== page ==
So this bank subcontracts certain key elements of the closing process to other firms…and obviously the business continuity plans are ineffective. When was the last time these plans were exercised? If Maryland is getting hammered with snow, why not redirect the work to the west coast? Why isn’t the bank asking these questions of the firm they use?

Another day goes by, and I’m still paying the old, higher rate on the mortgage. Somehow, this doesn’t seem right. And what reasonable recourse do I have? I am paying the bank for a service, and they hired the other companies. The DR and continuity plans are clearly inadequate. How do I get reimbursed for the extra day at the old interest rate? How do we address the poor service issue?

As a customer, there’s little we can do beyond being vocal, especially at the end of a long road. The companies providing the weak service get paid no matter what, and are not held accountable.

Ironically, if a gas pump at a local gas station doesn’t work, you either use a different pump or go to a different station. There is a direct impact on the sales and profitability of the station. It’s a simple model.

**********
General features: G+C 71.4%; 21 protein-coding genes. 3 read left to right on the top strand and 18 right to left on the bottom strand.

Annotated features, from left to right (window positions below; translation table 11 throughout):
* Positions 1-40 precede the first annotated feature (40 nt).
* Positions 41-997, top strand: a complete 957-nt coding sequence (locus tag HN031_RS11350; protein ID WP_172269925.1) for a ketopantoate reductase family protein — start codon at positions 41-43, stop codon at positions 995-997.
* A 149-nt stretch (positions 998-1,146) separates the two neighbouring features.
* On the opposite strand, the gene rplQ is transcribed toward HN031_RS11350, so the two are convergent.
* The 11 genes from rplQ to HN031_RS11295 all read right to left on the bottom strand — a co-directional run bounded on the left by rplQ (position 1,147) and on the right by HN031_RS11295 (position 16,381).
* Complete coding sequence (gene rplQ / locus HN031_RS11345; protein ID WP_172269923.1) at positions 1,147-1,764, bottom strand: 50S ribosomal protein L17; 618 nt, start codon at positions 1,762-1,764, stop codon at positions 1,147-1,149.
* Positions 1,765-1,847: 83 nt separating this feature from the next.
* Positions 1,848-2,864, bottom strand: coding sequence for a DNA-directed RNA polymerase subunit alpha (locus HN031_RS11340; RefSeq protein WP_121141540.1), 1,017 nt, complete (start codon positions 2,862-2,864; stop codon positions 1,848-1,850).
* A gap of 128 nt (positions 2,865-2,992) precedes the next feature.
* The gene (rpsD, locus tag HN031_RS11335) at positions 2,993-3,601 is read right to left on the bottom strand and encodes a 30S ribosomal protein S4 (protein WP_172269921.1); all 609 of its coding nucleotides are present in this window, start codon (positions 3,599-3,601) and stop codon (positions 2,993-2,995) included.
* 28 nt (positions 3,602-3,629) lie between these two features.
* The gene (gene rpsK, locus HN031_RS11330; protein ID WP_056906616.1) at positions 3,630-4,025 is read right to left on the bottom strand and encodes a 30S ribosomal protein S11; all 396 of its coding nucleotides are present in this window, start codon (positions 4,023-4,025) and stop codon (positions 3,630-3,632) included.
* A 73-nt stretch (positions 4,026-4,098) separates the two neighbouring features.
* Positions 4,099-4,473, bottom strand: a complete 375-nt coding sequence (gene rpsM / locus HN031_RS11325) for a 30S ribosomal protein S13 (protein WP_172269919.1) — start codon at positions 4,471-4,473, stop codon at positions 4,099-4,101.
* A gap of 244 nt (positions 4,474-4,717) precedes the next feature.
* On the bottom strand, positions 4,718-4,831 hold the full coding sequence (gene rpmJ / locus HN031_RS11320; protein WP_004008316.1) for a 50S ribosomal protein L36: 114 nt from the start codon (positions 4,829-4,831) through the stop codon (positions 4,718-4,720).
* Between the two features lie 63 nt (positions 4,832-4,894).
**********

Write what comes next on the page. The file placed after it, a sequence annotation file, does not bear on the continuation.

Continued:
How does a bank get held accountable by their customers? Go to a different bank…easily said, and harder to do at the end of a process. I don’t envy Department of the Treasury Secretary Timothy F. Geithner trying to sort the bank accountability issue!

Did I eventually close? Yes. I did discover this bank has an active social media monitoring effort. To their credit, they picked up on some tweets in the waning moments of the process and tried assisting.

The closing attorney and I did have a bit of a disagreement; I insisted the computer generated forms use my name and not someone else. We’ll talk data quality in another post!


Role Clarity in a Crisis  

“Let Barbara do her job,” was the text message received from the CIO.

We were in the middle of a major crisis. The network had a glitch of some kind, and while the old fashioned host connected machines were fine, the Chairman wasn’t able to retrieve his email.
The conference call had been running for hours. Barbara headed (voice and data) communications, and with a deep voice background was somewhat new to data.